Hans van der Meer creates a photographic record of the border area between Belgium and the Netherlands

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Hans van der Meer creates a photographic record of the border area between Belgium and the Netherlands
Document Nederland, 2014.

AMSTERDAM.- Two hundred years ago, the Kingdom of the Netherlands was formed when Belgium and the Netherlands became one state under King William I. For Document Nederland, Hans van der Meer created a photographic record of striking differences in the border area between the Netherlands and Belgium, two countries that have developed in completely different directions since their separation in 1830. An exhibition about Dutch planning, individual Belgian housing and the relationship between citizens and government in their battle to shape their communities.

Dutch terraced housing opposite Belgian ‘palaces’, ‘starter homes’ opposite ‘shoddy extensions’, building inspectors opposite own initiative. The Netherlands and Belgium are very different in terms of building and living. Nowhere is this more evident than in the border area between the two kingdoms. Photographer Hans van der Meer travelled from Cadzand to Vaals. The result is 40 beautiful panorama photos of mansions & houses, yards & gardens, streets & pavements, roads & pastures, in, on and between which the Belgians and the Dutch have lived since the 60s. Although the Dutch are of the opinion that “everything is possible” when living in Belgium, the general belief is that in their own country a building inspector is required for “every dormer window”.

However, for the past two decades the countries have also been growing towards one another. In Belgium, construction is becoming more systematic with stricter rules, while in the Netherlands building one's dream house is gaining ground. Even though this is still based on architect's plans and not, as is popular south of the border, together with the family on scaffolds at the weekend. This year, the exhibition Document Nederland raises questions about the literal and figurative boundaries of the use of space, of freedom and of living together.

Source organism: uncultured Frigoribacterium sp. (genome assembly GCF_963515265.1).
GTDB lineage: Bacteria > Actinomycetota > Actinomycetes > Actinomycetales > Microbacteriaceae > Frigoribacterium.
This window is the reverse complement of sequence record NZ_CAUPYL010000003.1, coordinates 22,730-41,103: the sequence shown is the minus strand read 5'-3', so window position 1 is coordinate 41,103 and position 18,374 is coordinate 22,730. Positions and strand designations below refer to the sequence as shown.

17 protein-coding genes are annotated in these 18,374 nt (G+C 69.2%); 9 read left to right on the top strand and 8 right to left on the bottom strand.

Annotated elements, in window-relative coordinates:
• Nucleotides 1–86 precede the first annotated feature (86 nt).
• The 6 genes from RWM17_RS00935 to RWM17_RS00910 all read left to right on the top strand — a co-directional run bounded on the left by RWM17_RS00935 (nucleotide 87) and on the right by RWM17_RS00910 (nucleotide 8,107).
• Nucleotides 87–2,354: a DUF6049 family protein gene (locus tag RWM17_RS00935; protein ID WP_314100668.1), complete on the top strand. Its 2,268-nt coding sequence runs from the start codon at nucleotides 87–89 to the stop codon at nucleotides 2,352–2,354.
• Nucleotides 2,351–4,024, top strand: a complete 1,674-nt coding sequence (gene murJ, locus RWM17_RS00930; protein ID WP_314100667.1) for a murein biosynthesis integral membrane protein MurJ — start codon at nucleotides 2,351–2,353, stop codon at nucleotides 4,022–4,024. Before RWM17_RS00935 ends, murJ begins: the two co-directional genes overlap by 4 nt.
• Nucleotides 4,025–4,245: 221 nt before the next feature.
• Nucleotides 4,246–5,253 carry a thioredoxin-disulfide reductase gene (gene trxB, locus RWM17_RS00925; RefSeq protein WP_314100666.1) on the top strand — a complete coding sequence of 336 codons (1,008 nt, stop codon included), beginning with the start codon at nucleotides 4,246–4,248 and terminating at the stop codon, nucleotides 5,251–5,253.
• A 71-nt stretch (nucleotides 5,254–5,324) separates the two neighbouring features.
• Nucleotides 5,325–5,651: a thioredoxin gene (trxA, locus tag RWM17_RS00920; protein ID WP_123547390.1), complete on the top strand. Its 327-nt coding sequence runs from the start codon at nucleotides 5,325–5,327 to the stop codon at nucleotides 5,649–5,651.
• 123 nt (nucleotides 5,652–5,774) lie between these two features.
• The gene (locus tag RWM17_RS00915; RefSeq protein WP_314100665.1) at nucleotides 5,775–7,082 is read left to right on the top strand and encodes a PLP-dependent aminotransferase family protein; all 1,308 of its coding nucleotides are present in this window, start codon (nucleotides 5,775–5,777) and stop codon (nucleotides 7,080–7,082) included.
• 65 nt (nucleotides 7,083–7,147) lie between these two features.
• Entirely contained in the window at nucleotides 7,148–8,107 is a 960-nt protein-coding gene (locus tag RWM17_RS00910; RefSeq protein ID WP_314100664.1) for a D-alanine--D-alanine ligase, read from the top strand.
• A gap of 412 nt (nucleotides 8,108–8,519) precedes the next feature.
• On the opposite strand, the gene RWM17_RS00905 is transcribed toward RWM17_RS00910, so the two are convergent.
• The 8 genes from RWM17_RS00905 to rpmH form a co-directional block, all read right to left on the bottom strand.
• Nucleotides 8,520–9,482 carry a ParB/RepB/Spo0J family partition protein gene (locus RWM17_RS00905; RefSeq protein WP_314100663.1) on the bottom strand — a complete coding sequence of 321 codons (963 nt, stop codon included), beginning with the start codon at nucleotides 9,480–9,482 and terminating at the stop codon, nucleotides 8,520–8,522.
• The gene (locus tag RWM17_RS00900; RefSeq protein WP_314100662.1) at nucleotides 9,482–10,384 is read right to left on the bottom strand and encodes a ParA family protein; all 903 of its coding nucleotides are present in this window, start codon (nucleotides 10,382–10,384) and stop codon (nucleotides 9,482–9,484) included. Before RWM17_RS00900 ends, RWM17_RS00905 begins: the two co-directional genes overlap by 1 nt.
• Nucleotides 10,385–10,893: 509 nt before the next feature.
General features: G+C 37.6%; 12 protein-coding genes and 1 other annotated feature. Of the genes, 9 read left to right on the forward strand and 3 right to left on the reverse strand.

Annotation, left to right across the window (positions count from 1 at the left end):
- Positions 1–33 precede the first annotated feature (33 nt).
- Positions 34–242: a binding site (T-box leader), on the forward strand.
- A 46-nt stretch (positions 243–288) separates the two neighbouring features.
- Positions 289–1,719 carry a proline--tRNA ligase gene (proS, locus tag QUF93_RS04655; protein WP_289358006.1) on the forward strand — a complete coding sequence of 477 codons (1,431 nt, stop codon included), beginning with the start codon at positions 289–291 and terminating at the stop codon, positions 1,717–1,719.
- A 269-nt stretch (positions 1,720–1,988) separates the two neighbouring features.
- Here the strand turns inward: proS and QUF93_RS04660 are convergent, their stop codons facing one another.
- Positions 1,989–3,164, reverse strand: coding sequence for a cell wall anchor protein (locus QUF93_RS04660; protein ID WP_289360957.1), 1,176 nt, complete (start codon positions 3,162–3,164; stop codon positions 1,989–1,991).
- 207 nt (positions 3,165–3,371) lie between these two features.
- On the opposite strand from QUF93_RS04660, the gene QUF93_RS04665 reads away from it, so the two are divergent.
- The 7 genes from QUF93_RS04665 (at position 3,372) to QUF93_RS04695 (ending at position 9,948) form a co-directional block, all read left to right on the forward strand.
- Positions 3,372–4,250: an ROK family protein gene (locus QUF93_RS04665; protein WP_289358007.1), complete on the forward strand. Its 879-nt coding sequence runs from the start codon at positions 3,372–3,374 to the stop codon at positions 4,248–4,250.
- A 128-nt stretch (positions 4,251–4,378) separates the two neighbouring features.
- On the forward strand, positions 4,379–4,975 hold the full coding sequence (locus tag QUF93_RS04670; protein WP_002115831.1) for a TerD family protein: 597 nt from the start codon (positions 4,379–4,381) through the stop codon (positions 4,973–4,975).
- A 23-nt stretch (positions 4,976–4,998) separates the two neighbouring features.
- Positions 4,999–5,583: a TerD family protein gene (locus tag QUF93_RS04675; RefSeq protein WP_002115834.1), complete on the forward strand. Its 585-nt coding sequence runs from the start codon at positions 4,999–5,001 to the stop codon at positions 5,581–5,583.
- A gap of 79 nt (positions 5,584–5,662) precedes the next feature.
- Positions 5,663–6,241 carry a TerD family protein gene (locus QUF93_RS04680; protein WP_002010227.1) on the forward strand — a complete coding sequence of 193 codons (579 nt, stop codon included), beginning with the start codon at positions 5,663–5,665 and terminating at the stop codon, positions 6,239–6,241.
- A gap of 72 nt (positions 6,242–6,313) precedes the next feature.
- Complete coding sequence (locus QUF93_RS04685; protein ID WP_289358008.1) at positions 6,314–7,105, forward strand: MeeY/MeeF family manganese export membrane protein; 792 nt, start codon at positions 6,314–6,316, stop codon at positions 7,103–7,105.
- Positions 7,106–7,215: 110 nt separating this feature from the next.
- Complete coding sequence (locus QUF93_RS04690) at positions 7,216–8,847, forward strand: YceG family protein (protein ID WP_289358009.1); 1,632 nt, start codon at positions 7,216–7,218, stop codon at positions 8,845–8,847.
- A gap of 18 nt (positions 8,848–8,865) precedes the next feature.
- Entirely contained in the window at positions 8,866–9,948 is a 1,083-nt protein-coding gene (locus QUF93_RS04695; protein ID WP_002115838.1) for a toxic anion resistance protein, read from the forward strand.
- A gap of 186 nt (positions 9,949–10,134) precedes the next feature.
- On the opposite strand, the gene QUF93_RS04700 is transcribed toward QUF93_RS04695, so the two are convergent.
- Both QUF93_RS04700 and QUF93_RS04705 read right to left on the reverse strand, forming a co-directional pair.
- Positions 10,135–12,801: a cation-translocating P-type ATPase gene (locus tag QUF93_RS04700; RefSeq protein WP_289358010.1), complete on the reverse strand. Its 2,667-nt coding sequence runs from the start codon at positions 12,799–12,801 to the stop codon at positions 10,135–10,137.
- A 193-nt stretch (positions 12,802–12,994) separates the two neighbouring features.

Hans van der Meer (Leimuiden, 1955) is a documentary photographer with an eye for coincidence and absurdity who has published multiple photography books and films. With his observations of life in the streets of Budapest (1985), he won a World Press Photo award. His books Dutch Fields. (De Verbeelding, 1998) and European Fields (SteidlMack, 2006) with landscape photos about amateur football brought him international fame. He has had solo exhibitions in museums such as Museum Boijmans van Beuningen (Rotterdam, the Netherlands), the National Media Museum (Bradford, UK, 2004), the Ludwig Museum (Budapest, Hungary, 2007) and at the Rencontres d'Arles festival in 2004. In 2012, the exhibition and the book of the same name, The Netherlands - Off the shelf (Ydocfoundation, 2012), were presented at the Netherlands Architecture Institute in Rotterdam. For the Dutch newspapers NRC and Volkskrant, he wrote columns based on his photos, and he is also a co-founder of the magazine Useful Photography.

Photographer Hans van der Meer: 'This exhibition is about the differences between the Netherlands and Belgium in terms of housing, living and construction. Of course there are more differences with our southern neighbours, but when you cross the border into Belgium, you immediately notice that it is another world. I am a photographer who asks questions, and with this exhibition I want to look not only at the differences between either side of the border, but also at the similarities. Because few people know that the Netherlands and Belgium resemble one another more and more. If this continues, the border will really disappear!'

Document Nederland
The Rijksmuseum has organised the annual exhibition Document Nederland since 1975. Every year, a Dutch photographer is asked to focus on a topical societal phenomenon. This year the exhibition, which is organised in conjunction with Vrij Nederland, takes place in the renovated Philips Wing of the Rijksmuseum. The Philips Wing will reopen for the public on 1 November.

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